WASHINGTON – Rep. Cynthia McKinney, D-Ga., facing a grand jury investigation and a cold shoulder from colleagues, apologized on the House floor Thursday for an altercation with a Capitol Police officer who had asked her to stop after she walked around a security checkpoint.
“I am sorry that this misunderstanding happened at all, and I regret its escalation,” the Georgia Democrat said. “And I apologize.”
McKinney’s words and tone contrasted sharply with her initial reaction to the incident, which occurred March 29. Over the next several days, a defiant McKinney insisted the officer had acted inappropriately.
Lawmakers wearing identification pins routinely are waved into the Capitol and surrounding office buildings without passing through metal detectors. But McKinney, who is black, was not wearing her pin when she entered the Longworth House Office Building and, in the ensuing confrontation, hit the white officer who touched her shoulder in seeking to stop her.
At a news conference last Friday that included singer Harry Belafonte and actor Danny Glover, McKinney charged she was a victim of racial profiling and “inappropriate touching.” In numerous television interviews, she also said the matter was “much ado about a hairdo,” suggesting one reason the officer did not recognize her was that she recently changed her hairstyle.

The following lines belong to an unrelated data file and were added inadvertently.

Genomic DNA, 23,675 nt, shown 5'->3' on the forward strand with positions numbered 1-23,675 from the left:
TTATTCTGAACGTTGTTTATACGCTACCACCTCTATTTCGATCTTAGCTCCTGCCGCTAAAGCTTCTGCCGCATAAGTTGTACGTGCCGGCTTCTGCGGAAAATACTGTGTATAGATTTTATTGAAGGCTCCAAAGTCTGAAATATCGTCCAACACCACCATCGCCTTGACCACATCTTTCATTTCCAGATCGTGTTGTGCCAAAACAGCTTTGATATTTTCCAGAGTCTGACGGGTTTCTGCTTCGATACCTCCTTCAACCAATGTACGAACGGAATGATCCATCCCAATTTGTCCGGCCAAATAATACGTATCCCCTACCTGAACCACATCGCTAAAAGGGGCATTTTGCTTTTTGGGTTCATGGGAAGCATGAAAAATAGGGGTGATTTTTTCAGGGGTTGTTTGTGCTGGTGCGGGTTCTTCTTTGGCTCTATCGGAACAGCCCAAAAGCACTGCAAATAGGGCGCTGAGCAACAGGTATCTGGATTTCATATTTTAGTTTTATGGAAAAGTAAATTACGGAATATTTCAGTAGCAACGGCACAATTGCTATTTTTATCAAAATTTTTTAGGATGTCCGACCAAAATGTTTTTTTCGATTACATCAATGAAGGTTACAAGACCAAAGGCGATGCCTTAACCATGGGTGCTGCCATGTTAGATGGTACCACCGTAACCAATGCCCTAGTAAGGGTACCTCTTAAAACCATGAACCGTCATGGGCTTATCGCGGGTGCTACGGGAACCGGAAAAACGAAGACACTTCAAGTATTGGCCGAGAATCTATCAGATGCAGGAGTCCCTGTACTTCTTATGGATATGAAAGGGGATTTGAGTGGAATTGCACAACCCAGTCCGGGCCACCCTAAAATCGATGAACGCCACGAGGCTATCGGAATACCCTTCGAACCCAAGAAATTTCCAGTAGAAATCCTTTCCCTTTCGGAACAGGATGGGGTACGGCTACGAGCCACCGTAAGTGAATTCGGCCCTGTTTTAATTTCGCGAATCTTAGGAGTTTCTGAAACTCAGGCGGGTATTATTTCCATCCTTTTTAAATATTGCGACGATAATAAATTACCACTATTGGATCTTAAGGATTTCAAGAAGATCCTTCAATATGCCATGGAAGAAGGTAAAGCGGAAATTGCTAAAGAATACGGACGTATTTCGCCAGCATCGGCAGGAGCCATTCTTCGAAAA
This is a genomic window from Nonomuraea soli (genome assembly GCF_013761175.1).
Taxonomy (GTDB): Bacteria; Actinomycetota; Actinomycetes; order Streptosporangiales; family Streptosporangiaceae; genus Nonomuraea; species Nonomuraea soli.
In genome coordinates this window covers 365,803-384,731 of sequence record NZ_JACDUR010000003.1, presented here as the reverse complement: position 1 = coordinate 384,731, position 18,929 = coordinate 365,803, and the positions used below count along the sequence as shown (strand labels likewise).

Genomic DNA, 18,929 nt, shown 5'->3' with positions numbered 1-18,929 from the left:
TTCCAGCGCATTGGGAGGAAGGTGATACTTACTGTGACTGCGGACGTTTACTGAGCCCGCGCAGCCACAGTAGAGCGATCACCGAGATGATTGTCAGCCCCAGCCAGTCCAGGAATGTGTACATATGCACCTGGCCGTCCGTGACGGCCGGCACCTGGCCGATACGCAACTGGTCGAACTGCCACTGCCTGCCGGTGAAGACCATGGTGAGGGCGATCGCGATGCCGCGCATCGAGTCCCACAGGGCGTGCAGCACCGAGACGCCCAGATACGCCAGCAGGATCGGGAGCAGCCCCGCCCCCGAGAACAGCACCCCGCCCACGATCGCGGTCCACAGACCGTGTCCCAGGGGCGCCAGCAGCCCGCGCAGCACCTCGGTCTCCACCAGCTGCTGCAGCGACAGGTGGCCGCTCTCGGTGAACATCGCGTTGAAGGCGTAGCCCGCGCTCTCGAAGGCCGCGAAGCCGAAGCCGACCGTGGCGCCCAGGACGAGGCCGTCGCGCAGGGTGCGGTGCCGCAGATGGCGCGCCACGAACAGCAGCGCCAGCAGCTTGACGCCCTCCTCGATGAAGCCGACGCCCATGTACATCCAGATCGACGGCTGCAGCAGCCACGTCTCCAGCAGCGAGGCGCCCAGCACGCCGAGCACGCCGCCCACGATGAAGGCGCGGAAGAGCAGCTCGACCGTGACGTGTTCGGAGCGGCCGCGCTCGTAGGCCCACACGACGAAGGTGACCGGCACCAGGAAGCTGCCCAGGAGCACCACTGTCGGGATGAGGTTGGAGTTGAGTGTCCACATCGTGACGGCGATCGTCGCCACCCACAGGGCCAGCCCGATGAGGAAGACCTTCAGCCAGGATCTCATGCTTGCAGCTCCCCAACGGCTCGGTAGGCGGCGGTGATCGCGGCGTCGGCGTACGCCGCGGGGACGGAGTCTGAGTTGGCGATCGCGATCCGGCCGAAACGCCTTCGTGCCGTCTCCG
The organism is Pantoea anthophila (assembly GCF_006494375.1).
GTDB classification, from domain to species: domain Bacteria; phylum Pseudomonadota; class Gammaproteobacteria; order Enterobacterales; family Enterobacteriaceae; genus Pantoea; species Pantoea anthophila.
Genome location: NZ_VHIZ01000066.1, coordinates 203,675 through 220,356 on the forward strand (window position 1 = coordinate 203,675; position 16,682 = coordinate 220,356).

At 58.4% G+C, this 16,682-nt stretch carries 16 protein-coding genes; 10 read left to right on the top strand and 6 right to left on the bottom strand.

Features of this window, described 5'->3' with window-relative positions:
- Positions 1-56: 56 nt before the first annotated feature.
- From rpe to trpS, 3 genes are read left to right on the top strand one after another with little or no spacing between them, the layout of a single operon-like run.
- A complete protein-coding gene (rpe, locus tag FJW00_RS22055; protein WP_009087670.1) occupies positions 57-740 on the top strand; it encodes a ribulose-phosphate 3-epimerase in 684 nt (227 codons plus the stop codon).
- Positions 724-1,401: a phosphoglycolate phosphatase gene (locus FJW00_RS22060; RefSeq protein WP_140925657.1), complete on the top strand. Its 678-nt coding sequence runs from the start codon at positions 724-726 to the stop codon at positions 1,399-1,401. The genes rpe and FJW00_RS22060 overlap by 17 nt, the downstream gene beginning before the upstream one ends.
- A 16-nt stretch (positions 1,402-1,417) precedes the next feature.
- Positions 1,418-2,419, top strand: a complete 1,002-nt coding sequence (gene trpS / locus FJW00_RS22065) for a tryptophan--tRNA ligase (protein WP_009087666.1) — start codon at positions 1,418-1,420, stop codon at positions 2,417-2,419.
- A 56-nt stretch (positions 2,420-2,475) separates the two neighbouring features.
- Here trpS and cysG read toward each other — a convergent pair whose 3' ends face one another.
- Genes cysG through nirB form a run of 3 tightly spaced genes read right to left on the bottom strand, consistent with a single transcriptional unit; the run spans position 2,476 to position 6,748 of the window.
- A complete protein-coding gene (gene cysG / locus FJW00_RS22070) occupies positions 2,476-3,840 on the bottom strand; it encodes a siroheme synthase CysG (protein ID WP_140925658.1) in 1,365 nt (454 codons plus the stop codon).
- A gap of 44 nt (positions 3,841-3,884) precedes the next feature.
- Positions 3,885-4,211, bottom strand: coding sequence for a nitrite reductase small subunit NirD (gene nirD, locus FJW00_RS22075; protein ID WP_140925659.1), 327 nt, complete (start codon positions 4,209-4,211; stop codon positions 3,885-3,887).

But after the scuffle was referred to a federal grand jury – and as it turned into a political lightning rod – McKinney came under increasing pressure to defuse the situation.
Fellow members of the Congressional Black Caucus delivered that message to her during a closed-door meeting Wednesday night. And House Minority Leader Nancy Pelosi, D-Calif., clearly was perturbed by the continuing furor – especially when she and other Democratic leaders wanted to focus on the decision earlier this week by former House Majority Leader Tom DeLay, R-Texas, to resign from Congress.
Pelosi distanced herself from McKinney when asked to comment on the case, saying, “The matter is under investigation … I don’t see any conceivable reason why someone would strike a Capitol Police officer.”
It was unclear Thursday if McKinney’s apology would have any impact on the grand jury, which is weighing assault charges against her. Two congressional aides who witnessed the security incident – Troy Phillips, who works for Rep. Sam Farr, D-Calif., and Lisa Subrize, who works for Rep. Thaddeus McCotter, R-Mich. – were subpoenaed Wednesday to testify before the panel.